5 Quick Steps to get Organized in the Kitchen

One of the great paradoxes of our modern age is that people who are very organized in their professional lives, and who can always say yes to another project or meeting, can find absolutely no time to cook a meal at home and feel totally intimidated by the prospect. Applying a few of the same principles that make them successful at work can make them successful in the kitchen. Just as you wouldn’t go into a meeting without having thought out a strategy, you wouldn’t start making a meal without a game-plan.

Why You WANT to Cook

The first step is to think about why you want to cook. Is it to impress friends, to improve your diet (i.e., eat more healthfully), to lose weight or lower your cholesterol, or to save money? Perhaps you want to develop a hobby or you just miss the homemade foods of your childhood. Once you have decided why you want to cook, you can hone in on what you want to cook.

Get Recipes and Check for Tools

If you don’t have a cookbook, look at some of the basic cookbooks or cooking magazine s that feature the type of cooking you really want to do. Read a few recipes; look at the ingredients, see if it looks manageable. If the recipe calls for specialty foods that you can’t find readily or uses utensils you don’t own, put it aside and look for something you might actually do, and enjoy doing. You are looking for a cookbook that will give you the how, in a simple. but not patronizing or silly manner.

Now, check your kitchen tool situation. In reality there are very few things you need to put an exquisite meal on the table: a couple of good knives (one small and one large) a good sauté or frying pan with a lid and several pots of different sizes with lids that fit. Buy the heaviest pots and the best knives you can afford as they will last a lifetime and will make cooking more fun.

Stocking the Pantry

Armed with some recipes, stock the panty with the ingredients you will need to create the meals you dream of making. After reading a few recipes, it will be clear that there are some ingredients that always come up and are in the must have category. The there are items that can be used in any number of recipes and are core ingredients around which to plan a meal. Many of these will be either dry, canned or frozen and therefore are good candidates for the pantry or freezer as you can count on being able to make a meal if you have them on hand. And then there are the items that are specific to a particular meal that you are going to make tonight or tomorrow--the fresh vegetables, fish or meat that you need to purchase within a few days of making the meal.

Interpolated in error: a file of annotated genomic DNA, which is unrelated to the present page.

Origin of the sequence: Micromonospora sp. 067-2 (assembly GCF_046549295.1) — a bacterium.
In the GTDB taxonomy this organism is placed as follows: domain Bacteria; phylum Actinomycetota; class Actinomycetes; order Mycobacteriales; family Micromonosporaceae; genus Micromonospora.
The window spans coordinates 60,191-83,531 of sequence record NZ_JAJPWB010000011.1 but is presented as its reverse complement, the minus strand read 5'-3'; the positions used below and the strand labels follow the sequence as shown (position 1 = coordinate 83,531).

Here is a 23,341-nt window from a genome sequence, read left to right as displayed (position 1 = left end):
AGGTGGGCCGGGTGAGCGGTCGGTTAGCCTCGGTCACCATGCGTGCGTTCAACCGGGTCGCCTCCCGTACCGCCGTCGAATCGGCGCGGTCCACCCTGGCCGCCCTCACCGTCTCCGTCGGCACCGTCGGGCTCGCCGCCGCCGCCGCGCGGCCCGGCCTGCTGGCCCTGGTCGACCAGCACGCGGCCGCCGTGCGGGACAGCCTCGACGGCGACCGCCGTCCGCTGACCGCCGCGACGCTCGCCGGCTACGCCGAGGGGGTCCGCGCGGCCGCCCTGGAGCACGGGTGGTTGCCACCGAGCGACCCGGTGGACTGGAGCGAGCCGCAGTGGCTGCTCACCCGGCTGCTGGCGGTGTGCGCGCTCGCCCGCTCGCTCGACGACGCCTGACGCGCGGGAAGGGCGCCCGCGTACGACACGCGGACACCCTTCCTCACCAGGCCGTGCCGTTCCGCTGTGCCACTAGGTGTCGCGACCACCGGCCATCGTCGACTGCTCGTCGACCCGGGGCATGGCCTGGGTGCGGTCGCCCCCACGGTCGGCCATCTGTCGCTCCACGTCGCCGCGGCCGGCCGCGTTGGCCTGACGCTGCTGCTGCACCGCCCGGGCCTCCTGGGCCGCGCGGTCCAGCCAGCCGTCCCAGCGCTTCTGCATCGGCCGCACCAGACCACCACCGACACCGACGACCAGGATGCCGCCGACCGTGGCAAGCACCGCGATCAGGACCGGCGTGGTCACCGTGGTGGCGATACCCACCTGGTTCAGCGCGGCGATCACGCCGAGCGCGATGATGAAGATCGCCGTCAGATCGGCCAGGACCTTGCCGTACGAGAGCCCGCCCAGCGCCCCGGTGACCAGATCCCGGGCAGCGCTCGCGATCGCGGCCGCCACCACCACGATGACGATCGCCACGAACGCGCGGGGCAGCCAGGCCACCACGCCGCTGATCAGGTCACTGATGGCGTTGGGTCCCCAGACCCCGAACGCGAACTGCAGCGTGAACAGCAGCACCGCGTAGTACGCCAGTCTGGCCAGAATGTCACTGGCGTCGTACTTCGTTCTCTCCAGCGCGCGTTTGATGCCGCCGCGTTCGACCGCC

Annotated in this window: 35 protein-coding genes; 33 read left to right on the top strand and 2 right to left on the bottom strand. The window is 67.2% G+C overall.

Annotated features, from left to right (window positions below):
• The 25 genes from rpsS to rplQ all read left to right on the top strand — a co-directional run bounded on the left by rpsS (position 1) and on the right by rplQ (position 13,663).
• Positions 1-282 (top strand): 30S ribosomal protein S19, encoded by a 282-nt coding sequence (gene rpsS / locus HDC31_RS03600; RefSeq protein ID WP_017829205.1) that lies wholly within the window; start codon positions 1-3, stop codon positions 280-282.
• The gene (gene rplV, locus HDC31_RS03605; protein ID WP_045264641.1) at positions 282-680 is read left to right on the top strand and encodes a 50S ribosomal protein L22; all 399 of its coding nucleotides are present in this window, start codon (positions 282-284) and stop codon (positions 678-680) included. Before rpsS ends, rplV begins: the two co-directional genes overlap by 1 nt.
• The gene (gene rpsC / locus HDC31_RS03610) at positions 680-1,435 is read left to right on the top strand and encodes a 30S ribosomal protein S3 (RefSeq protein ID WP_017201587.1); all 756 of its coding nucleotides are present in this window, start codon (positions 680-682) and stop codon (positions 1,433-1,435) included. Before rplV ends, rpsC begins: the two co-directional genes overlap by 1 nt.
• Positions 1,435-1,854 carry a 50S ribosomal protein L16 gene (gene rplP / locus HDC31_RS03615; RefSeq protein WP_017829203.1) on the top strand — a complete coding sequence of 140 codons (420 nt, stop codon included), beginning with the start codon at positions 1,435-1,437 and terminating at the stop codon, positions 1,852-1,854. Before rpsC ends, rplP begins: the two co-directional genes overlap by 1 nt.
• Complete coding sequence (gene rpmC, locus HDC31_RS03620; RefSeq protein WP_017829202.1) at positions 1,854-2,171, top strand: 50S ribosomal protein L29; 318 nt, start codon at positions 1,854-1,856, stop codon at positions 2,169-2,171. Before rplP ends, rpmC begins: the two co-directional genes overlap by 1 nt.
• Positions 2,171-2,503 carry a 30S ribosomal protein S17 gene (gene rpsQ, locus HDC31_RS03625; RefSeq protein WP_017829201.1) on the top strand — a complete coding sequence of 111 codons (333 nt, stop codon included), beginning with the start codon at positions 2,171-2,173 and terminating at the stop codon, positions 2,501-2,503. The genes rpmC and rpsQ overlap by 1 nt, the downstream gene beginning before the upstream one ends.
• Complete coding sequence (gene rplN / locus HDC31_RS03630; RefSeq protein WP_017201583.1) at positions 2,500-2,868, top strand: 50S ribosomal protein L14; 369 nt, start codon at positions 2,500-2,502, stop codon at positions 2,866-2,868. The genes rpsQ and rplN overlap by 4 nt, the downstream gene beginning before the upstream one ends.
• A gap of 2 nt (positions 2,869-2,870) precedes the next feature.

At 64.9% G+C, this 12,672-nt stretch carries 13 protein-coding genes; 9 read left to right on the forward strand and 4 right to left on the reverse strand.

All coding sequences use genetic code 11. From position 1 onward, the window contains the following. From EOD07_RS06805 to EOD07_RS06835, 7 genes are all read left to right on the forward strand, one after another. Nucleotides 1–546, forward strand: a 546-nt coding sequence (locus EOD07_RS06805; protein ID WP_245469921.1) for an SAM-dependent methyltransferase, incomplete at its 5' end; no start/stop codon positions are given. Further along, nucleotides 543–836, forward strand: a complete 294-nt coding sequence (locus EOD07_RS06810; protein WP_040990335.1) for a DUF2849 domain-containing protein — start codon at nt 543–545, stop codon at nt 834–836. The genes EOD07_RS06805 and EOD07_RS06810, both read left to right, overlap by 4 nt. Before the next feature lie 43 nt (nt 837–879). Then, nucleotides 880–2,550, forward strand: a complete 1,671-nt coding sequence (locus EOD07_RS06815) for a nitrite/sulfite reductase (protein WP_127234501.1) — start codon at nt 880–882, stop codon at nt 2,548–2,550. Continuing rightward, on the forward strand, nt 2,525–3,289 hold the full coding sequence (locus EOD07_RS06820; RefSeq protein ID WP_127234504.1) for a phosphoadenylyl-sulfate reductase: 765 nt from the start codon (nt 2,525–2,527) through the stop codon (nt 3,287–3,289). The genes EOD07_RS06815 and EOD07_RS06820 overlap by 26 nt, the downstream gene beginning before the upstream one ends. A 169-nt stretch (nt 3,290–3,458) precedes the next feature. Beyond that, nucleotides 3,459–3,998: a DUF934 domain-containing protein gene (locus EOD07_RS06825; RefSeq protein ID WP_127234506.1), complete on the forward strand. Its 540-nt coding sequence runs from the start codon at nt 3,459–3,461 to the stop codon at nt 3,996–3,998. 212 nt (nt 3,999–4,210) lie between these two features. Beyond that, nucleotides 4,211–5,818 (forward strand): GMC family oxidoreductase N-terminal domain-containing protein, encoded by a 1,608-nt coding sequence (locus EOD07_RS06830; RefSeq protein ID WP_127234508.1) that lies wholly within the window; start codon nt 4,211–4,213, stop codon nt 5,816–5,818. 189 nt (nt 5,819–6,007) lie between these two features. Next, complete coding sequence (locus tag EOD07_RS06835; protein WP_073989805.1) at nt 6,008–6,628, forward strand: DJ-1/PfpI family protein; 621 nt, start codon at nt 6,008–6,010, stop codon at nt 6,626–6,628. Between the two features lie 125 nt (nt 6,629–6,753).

For your first culinary experience choose a recipe that does not overwhelm you and doesn’t take more time than you want to devote to it. Some of the cooking time will be time that you do actually spend cooking in the kitchen. Soups and breads are good first choices as they they are so satisfying to make, are very tasty and quite forgiving if you need to change an ingredient, answer the phone, or run an errand while you are in the middle. Also consider the amount of time cleaning up after cooking will take and allow for that. After reading the recipe through to get the flow of it, get out the ingredients and plan your attack. If you are making a meal that includes rice, make sure you allow enough time for the rice to cook while you are making the rest of the preparations. Always establish which part of a meal is going to take the longest and take that into consideration in your game plan.

Rule of Thumb: Take baby steps and keep expectations low.

Learn to do a few things that you enjoy well and don’t dwell on the other stuff (unless it''s vegetables - they are probably the best part about cooking at home).

Ann Levy